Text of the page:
UC DAVIS (US) — An education policy in the state of California that requires all eighth graders to take algebra may do more harm than good for the lowest-performing students.
Such a universal policy, first proposed by the California Board of Education, doesn’t take into account the skills and needs of individual students, specifically those who are least likely to be prepared for the course, researchers argue.
In a new study, Michal Kurlaendar and Heather Rose, professors of education at the University of California, Davis, together with education programs consultant Don Taylor, say those students—often from low-income families—may be academically harmed if required to take the course.
The study was presented at the annual conference of the American Educational Research Association in Vancouver, Canada.
Much of current education policy—including proposed policy by the California state Board of Education—bears out that, overall, students who complete algebra earlier are more likely to take advanced math courses in high school, graduate from college, and earn more money in their lifetimes.
The new study is the first of its kind to focus solely on the impact of placing the lowest-performing students in eighth-grade algebra.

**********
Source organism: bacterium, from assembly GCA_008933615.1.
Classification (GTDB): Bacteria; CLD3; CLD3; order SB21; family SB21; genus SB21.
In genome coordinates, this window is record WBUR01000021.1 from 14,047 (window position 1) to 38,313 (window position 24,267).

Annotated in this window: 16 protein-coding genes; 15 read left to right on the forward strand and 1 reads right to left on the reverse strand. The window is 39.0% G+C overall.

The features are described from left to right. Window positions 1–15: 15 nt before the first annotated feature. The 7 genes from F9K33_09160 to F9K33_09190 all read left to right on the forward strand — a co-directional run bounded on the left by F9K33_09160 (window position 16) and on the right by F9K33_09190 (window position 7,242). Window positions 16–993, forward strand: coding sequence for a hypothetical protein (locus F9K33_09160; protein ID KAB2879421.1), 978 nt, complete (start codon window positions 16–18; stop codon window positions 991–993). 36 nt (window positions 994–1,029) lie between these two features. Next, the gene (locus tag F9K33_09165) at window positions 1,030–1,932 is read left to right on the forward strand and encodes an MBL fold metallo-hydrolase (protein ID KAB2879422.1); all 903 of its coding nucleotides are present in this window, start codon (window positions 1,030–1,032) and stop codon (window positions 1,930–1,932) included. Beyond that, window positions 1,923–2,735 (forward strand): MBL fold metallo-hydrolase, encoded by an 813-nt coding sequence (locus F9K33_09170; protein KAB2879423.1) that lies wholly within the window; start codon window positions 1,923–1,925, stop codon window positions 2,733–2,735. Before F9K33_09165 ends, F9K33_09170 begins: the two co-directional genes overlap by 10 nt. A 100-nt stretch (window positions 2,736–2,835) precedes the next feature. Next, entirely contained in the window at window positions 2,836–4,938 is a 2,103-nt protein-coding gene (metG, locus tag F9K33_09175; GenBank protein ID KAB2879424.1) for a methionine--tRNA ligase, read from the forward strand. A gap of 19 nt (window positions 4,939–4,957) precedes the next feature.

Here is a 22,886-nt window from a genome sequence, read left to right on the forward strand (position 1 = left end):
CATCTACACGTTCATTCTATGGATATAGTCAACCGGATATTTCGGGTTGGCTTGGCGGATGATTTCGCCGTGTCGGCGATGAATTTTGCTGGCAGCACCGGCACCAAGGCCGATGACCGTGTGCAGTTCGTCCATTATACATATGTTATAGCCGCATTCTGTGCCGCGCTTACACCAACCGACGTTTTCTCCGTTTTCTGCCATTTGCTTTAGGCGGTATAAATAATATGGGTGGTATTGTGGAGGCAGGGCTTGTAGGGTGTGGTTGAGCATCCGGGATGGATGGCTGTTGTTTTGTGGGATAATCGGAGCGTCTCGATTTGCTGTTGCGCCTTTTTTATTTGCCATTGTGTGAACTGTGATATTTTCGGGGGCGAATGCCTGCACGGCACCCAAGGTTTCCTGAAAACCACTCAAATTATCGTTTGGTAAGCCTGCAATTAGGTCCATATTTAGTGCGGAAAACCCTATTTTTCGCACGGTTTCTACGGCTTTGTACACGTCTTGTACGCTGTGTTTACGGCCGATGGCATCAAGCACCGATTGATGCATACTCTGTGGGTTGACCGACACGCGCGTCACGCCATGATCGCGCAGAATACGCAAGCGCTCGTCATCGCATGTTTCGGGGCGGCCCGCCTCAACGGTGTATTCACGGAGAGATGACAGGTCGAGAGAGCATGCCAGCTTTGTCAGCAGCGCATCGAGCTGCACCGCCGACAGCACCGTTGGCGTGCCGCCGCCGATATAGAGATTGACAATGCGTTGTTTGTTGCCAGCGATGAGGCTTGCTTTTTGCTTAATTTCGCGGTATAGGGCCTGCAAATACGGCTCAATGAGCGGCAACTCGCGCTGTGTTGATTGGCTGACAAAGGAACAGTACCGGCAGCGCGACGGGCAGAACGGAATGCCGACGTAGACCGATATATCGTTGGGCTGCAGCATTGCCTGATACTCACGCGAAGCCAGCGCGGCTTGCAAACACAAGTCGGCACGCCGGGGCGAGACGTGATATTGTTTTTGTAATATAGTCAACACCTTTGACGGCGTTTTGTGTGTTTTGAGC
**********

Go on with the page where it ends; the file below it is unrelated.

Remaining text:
“The ‘algebra for all’ argument is that taking algebra in the eighth grade will benefit minorities and low-income groups,” says Rose. “But our study found that the lowest-performing students, composed significantly of low-income students of color, did not benefit on standardized tests and had significantly lower GPAs than their peers, which may be a result of unfavorable comparisons to higher-performing students in the same courses.”
Low-performing students more often fail algebra in the eighth grade because they have not received the additional support they need to succeed, requiring them to take the course again in ninth grade, the study reports.
“Although placement in algebra courses as soon as possible should remain a goal to ensure students are not tracked out of college placement, we believe that a universal eighth-grade algebra policy has not been proven to benefit all and requires more research to better understand potential issues,” Rose says.
“We have an obligation as educators to ensure that the lowest-performing students do not see school as a punishment in the form of lower grades, social embarrassment and parental ire.”
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